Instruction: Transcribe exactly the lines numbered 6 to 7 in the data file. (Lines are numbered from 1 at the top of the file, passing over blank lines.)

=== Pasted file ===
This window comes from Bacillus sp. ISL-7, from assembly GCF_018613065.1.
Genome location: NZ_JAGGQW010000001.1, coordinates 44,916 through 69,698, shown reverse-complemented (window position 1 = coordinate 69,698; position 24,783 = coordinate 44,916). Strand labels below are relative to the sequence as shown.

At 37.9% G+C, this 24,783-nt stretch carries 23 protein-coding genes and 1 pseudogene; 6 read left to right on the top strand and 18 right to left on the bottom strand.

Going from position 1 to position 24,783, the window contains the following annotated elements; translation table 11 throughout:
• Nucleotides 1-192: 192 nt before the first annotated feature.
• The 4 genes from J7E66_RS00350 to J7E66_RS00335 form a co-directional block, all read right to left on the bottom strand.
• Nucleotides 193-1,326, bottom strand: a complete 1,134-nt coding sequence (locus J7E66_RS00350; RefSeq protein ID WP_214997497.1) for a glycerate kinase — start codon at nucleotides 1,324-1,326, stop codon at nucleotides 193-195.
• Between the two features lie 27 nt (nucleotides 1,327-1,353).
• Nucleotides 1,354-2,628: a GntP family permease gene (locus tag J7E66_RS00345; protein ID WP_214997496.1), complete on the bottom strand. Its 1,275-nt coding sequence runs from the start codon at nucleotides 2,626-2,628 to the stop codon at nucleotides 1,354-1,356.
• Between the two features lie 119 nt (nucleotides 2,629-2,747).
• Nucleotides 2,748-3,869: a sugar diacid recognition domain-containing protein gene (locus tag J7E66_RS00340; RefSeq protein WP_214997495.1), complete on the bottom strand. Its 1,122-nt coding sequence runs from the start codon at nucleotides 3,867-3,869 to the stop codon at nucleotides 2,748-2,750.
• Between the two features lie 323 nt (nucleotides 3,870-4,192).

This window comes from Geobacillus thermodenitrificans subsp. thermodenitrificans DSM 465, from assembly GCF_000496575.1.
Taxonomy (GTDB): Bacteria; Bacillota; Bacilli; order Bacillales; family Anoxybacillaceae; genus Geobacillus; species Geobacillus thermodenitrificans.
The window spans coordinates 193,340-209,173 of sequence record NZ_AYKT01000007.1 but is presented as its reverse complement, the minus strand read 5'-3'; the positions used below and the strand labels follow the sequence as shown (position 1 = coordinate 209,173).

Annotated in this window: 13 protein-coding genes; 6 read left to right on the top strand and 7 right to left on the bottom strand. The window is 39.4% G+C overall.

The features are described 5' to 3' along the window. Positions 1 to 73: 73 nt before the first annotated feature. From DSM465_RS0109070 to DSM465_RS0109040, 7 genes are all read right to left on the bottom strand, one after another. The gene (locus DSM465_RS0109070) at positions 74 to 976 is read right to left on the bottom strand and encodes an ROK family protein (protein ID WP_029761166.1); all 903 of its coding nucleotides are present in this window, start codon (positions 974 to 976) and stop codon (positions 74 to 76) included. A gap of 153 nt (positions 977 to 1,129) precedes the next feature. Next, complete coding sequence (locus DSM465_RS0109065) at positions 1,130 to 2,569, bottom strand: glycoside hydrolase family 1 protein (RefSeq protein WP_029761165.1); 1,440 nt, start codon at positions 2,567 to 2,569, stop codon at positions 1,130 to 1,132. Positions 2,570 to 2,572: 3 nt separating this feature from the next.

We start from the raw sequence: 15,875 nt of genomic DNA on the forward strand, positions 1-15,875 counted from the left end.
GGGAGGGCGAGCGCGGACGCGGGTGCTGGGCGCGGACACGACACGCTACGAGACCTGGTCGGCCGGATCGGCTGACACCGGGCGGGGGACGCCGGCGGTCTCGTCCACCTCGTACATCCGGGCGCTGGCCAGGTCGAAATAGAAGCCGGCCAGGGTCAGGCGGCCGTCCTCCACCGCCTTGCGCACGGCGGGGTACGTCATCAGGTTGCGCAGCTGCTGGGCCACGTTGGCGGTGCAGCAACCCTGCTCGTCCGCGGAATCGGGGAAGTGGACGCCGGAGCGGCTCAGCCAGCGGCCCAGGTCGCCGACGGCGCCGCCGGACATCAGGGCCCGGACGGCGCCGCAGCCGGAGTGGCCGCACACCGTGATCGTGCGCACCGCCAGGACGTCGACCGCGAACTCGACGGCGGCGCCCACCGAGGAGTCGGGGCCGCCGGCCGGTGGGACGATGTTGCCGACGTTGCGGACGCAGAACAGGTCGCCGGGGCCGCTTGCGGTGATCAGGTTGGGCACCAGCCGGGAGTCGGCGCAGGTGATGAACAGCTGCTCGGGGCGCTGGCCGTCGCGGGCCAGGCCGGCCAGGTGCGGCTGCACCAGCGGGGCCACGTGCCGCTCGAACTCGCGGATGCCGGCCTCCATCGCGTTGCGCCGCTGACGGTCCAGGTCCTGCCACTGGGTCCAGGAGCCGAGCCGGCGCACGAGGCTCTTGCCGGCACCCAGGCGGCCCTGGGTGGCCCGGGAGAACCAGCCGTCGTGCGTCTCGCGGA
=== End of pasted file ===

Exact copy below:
• The 4 genes from J7E66_RS00350 to J7E66_RS00335 form a co-directional block, all read right to left on the bottom strand.
• Nucleotides 193-1,326, bottom strand: a complete 1,134-nt coding sequence (locus J7E66_RS00350; RefSeq protein ID WP_214997497.1) for a glycerate kinase — start codon at nucleotides 1,324-1,326, stop codon at nucleotides 193-195.